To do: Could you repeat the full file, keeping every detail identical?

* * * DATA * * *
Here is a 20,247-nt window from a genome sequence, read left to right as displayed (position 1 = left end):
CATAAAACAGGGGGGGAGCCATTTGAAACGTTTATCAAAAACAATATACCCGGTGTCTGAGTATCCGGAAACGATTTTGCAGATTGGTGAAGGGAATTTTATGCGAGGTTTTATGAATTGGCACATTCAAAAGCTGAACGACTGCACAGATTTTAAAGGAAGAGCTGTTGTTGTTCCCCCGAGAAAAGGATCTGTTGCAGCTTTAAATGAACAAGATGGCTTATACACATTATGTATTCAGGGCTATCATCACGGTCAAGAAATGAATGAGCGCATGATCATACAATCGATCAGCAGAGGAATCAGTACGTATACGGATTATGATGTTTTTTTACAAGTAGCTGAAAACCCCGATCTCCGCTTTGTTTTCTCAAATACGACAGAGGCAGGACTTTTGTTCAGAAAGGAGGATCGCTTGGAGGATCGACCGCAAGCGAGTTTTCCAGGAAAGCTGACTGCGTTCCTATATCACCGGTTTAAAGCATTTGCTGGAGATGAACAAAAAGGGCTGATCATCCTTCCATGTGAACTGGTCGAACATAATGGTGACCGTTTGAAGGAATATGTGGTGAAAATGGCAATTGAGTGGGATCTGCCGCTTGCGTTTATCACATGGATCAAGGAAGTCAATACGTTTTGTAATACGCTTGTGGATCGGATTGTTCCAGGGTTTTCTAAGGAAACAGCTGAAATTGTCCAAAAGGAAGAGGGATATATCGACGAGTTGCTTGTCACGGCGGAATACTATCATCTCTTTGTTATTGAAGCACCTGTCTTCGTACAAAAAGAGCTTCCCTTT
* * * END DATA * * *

Here is a 20,247-nt window from a genome sequence, read left to right as displayed (position 1 = left end):
CATAAAACAGGGGGGGAGCCATTTGAAACGTTTATCAAAAACAATATACCCGGTGTCTGAGTATCCGGAAACGATTTTGCAGATTGGTGAAGGGAATTTTATGCGAGGTTTTATGAATTGGCACATTCAAAAGCTGAACGACTGCACAGATTTTAAAGGAAGAGCTGTTGTTGTTCCCCCGAGAAAAGGATCTGTTGCAGCTTTAAATGAACAAGATGGCTTATACACATTATGTATTCAGGGCTATCATCACGGTCAAGAAATGAATGAGCGCATGATCATACAATCGATCAGCAGAGGAATCAGTACGTATACGGATTATGATGTTTTTTTACAAGTAGCTGAAAACCCCGATCTCCGCTTTGTTTTCTCAAATACGACAGAGGCAGGACTTTTGTTCAGAAAGGAGGATCGCTTGGAGGATCGACCGCAAGCGAGTTTTCCAGGAAAGCTGACTGCGTTCCTATATCACCGGTTTAAAGCATTTGCTGGAGATGAACAAAAAGGGCTGATCATCCTTCCATGTGAACTGGTCGAACATAATGGTGACCGTTTGAAGGAATATGTGGTGAAAATGGCAATTGAGTGGGATCTGCCGCTTGCGTTTATCACATGGATCAAGGAAGTCAATACGTTTTGTAATACGCTTGTGGATCGGATTGTTCCAGGGTTTTCTAAGGAAACAGCTGAAATTGTCCAAAAGGAAGAGGGATATATCGACGAGTTGCTTGTCACGGCGGAATACTATCATCTCTTTGTTATTGAAGCACCTGTCTTCGTACAAAAAGAGCTTCCCTTT